Advertising
Advertising

4 Reasons People Who Follow Their Passions Fail (and How to Avoid Them)

4 Reasons People Who Follow Their Passions Fail (and How to Avoid Them)

Following your passion is a great way to live. It’s a lousy way to make a living. For most people, anyway.

Why’s that? Because not all passions can be made profitable. And, for those that can, not all passion followers have the right knowledge and skills to be successful in their endeavors. Not to mention the patience.

Don’t get me wrong. I’m not saying that following your passion is a bad thing, even as a career. It’s worked for a few people. You know. You’ve read their stories on the internet. The headlines that proclaim “I gave up a [successful career/six-figure salary/dead-end job], moved to a [foreign country/tropical paradise/treehouse in the jungle] to pursue my dream of [scooping ice cream/opening a yoga studio/becoming a modern-day Robinson Crusoe] and never looked back.”

Well, I’m calling it bullsh*t.

Because let me let you in on a little secret. It. Almost. Never. Happens. That’s why those unlikely stories are so intriguing. They’re aberrations. Anomalies. Completely out of reach of the average person.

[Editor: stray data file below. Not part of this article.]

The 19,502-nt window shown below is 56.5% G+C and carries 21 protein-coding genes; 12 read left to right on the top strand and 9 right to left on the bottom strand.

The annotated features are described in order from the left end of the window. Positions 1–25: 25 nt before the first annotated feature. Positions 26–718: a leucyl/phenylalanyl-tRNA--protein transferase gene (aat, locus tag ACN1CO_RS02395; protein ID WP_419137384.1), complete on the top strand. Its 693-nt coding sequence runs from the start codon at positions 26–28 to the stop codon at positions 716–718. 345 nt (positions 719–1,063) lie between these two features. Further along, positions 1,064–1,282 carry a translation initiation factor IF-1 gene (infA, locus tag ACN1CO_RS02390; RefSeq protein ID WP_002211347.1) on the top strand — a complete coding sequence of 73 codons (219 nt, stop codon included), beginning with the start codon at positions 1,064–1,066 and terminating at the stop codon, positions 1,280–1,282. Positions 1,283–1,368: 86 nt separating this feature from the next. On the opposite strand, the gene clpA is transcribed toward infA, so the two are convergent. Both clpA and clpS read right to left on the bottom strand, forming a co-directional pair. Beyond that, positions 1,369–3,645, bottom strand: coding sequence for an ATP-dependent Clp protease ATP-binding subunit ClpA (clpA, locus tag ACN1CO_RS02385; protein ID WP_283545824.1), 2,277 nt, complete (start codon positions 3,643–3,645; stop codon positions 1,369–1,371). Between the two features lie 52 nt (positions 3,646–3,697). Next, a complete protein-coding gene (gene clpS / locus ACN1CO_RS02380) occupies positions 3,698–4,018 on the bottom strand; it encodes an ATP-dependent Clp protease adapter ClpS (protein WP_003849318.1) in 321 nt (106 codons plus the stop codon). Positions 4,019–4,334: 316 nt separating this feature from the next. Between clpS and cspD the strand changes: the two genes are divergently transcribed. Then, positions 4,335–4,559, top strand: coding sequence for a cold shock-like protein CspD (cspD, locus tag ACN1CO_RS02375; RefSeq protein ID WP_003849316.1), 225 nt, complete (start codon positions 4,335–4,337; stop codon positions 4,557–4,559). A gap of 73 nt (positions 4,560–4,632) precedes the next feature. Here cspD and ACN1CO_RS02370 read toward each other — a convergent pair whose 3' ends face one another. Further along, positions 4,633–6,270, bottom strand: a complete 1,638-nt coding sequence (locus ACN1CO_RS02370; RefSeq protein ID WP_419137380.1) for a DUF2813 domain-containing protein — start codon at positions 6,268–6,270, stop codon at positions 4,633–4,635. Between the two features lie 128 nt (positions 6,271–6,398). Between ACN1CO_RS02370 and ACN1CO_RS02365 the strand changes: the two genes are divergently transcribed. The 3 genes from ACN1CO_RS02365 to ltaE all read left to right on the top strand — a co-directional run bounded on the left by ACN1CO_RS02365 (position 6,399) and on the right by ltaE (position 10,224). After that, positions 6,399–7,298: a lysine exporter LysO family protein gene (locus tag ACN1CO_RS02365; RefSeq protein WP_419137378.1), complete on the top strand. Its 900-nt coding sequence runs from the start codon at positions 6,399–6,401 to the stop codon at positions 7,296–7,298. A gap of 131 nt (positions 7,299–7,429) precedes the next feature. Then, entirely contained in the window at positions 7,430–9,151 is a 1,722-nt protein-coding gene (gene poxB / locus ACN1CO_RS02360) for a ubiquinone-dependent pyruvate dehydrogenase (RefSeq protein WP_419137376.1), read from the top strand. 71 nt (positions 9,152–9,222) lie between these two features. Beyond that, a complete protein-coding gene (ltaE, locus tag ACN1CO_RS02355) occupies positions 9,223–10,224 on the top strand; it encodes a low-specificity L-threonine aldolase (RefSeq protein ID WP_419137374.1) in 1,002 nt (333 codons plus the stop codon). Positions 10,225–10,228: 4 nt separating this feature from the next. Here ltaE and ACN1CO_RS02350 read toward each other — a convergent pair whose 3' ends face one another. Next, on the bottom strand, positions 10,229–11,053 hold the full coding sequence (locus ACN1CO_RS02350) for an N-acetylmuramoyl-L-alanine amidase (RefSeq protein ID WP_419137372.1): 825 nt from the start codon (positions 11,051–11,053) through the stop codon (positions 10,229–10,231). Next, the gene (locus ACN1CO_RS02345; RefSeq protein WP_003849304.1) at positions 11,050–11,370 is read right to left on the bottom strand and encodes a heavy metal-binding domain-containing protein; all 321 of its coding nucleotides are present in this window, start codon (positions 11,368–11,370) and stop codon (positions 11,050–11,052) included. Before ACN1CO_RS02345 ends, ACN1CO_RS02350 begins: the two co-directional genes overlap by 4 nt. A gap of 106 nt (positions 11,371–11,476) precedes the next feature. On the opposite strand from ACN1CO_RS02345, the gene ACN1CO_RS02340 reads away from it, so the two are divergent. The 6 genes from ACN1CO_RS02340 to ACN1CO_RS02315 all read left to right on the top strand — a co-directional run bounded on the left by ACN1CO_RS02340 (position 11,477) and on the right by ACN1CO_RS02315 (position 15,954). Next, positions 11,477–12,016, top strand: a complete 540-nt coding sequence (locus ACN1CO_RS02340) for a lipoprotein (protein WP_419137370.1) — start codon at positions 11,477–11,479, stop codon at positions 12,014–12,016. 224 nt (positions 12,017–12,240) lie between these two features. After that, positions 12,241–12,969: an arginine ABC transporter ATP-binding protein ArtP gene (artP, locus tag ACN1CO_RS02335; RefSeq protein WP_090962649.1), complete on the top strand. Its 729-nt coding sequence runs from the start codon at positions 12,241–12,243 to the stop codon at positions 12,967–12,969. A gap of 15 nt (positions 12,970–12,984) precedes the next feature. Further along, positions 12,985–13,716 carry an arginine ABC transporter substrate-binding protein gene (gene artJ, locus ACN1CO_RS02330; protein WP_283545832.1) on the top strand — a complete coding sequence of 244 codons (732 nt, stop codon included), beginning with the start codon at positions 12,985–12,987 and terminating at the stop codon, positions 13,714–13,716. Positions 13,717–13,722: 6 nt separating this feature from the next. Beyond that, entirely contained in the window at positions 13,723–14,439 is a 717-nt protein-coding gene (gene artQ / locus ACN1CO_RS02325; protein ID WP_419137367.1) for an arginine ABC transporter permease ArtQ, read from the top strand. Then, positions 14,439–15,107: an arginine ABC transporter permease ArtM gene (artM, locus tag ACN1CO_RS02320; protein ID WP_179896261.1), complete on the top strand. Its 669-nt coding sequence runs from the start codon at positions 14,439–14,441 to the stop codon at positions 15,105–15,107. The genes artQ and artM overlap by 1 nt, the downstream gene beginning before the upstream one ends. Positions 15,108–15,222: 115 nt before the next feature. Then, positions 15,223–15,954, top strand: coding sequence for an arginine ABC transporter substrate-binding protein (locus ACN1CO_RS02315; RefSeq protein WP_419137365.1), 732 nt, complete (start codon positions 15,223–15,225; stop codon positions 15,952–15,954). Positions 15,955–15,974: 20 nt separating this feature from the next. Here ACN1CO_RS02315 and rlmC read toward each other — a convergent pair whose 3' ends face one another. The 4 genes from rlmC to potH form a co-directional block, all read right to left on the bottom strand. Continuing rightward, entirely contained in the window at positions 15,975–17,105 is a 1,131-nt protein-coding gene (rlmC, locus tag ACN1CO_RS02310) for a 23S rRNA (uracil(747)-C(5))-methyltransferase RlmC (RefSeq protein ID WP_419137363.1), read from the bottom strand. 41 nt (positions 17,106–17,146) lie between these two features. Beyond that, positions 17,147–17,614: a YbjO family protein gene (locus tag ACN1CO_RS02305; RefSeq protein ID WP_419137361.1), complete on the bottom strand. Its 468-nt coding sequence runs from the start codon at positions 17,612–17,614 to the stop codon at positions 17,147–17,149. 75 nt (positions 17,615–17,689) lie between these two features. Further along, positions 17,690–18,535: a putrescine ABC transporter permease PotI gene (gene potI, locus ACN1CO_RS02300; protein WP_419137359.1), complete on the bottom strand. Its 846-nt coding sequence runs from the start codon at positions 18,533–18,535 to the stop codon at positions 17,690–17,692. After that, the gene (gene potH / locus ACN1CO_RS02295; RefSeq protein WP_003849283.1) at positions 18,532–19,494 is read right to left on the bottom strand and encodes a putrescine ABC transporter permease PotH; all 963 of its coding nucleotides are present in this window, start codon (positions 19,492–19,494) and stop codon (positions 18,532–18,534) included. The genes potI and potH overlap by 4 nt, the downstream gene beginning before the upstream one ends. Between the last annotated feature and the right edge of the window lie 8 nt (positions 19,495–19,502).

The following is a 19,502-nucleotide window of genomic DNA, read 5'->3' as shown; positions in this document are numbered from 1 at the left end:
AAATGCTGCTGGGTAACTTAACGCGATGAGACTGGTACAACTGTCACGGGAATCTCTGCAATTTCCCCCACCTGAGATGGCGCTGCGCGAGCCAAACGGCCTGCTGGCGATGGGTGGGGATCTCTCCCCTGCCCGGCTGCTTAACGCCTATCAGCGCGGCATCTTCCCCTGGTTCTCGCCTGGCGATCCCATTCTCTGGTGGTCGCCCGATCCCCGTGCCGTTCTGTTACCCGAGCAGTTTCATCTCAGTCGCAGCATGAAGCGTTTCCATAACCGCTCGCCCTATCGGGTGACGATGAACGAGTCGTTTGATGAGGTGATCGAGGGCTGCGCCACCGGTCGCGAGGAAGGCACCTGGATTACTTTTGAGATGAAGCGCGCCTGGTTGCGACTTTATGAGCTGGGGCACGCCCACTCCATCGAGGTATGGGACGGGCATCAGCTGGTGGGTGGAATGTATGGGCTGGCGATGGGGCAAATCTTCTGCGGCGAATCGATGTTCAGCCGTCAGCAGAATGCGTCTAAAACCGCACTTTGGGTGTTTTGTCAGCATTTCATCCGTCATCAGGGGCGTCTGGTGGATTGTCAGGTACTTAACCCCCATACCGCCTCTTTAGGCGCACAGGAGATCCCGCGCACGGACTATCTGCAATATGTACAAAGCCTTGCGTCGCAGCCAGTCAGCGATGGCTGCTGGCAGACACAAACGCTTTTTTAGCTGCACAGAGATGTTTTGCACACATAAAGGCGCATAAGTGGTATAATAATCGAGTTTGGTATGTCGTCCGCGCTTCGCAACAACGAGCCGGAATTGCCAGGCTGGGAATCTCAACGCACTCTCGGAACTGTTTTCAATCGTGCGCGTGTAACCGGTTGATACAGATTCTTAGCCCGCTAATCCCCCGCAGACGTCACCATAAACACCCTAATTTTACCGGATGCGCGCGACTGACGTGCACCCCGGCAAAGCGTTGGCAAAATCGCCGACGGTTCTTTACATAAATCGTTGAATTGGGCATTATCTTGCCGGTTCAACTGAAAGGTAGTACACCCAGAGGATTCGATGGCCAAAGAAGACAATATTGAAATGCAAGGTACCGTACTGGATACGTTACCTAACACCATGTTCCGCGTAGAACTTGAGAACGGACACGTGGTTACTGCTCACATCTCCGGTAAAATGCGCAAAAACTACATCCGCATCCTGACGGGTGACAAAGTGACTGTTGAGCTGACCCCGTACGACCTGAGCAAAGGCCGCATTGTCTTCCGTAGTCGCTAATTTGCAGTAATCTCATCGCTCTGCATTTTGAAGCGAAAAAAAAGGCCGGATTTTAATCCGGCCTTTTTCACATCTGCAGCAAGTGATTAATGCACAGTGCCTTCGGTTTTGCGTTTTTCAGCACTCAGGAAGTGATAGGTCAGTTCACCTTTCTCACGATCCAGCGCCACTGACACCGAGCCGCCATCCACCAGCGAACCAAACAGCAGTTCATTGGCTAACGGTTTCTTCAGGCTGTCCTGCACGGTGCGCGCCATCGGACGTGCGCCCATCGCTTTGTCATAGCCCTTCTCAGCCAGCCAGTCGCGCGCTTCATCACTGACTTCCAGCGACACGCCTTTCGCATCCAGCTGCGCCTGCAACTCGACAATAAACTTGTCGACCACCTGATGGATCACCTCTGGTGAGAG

Advertising

There’s More to the Story

Now that I’ve successfully dashed your hopes of realizing your dream, here’s the good news. It is entirely possible to follow your passion and still be successful doing so.

But in order to succeed, you must avoid these five mistakes that make people who follow their passions fail. It’s only by dodging these pitfalls that I’ve been able to get to where I am today.

1. They think they can follow their passions all the way to the bank.

Some passions translate well into careers or business endeavors. Others do not. Take me, for example. Sure, I’m passionate about real estate. But I’m also passionate about nature, travel, fishing, and lots of other stuff that’s never made me a dime.